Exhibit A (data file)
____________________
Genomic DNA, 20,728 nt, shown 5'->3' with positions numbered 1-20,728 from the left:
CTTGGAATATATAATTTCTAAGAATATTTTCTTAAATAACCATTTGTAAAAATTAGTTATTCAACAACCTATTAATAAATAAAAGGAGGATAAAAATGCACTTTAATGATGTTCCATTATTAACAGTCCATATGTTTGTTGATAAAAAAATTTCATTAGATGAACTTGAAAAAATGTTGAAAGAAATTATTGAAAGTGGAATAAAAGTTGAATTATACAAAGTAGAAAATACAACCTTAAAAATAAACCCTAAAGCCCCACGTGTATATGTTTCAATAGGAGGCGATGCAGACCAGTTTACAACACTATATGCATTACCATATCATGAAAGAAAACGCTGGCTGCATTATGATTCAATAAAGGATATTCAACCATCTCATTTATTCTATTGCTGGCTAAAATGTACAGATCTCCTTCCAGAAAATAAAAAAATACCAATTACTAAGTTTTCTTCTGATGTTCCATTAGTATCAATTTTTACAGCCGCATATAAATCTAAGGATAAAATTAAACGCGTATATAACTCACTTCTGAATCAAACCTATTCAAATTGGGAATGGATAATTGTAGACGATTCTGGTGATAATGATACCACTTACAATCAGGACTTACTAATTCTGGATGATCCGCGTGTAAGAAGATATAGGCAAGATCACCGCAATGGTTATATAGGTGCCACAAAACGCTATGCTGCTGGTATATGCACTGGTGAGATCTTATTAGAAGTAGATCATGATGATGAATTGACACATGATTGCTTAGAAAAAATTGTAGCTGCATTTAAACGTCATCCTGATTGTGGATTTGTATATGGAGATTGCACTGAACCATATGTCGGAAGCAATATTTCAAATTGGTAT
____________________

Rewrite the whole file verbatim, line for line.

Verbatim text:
Genomic DNA, 20,728 nt, shown 5'->3' with positions numbered 1-20,728 from the left:
CTTGGAATATATAATTTCTAAGAATATTTTCTTAAATAACCATTTGTAAAAATTAGTTATTCAACAACCTATTAATAAATAAAAGGAGGATAAAAATGCACTTTAATGATGTTCCATTATTAACAGTCCATATGTTTGTTGATAAAAAAATTTCATTAGATGAACTTGAAAAAATGTTGAAAGAAATTATTGAAAGTGGAATAAAAGTTGAATTATACAAAGTAGAAAATACAACCTTAAAAATAAACCCTAAAGCCCCACGTGTATATGTTTCAATAGGAGGCGATGCAGACCAGTTTACAACACTATATGCATTACCATATCATGAAAGAAAACGCTGGCTGCATTATGATTCAATAAAGGATATTCAACCATCTCATTTATTCTATTGCTGGCTAAAATGTACAGATCTCCTTCCAGAAAATAAAAAAATACCAATTACTAAGTTTTCTTCTGATGTTCCATTAGTATCAATTTTTACAGCCGCATATAAATCTAAGGATAAAATTAAACGCGTATATAACTCACTTCTGAATCAAACCTATTCAAATTGGGAATGGATAATTGTAGACGATTCTGGTGATAATGATACCACTTACAATCAGGACTTACTAATTCTGGATGATCCGCGTGTAAGAAGATATAGGCAAGATCACCGCAATGGTTATATAGGTGCCACAAAACGCTATGCTGCTGGTATATGCACTGGTGAGATCTTATTAGAAGTAGATCATGATGATGAATTGACACATGATTGCTTAGAAAAAATTGTAGCTGCATTTAAACGTCATCCTGATTGTGGATTTGTATATGGAGATTGCACTGAACCATATGTCGGAAGCAATATTTCAAATTGGTAT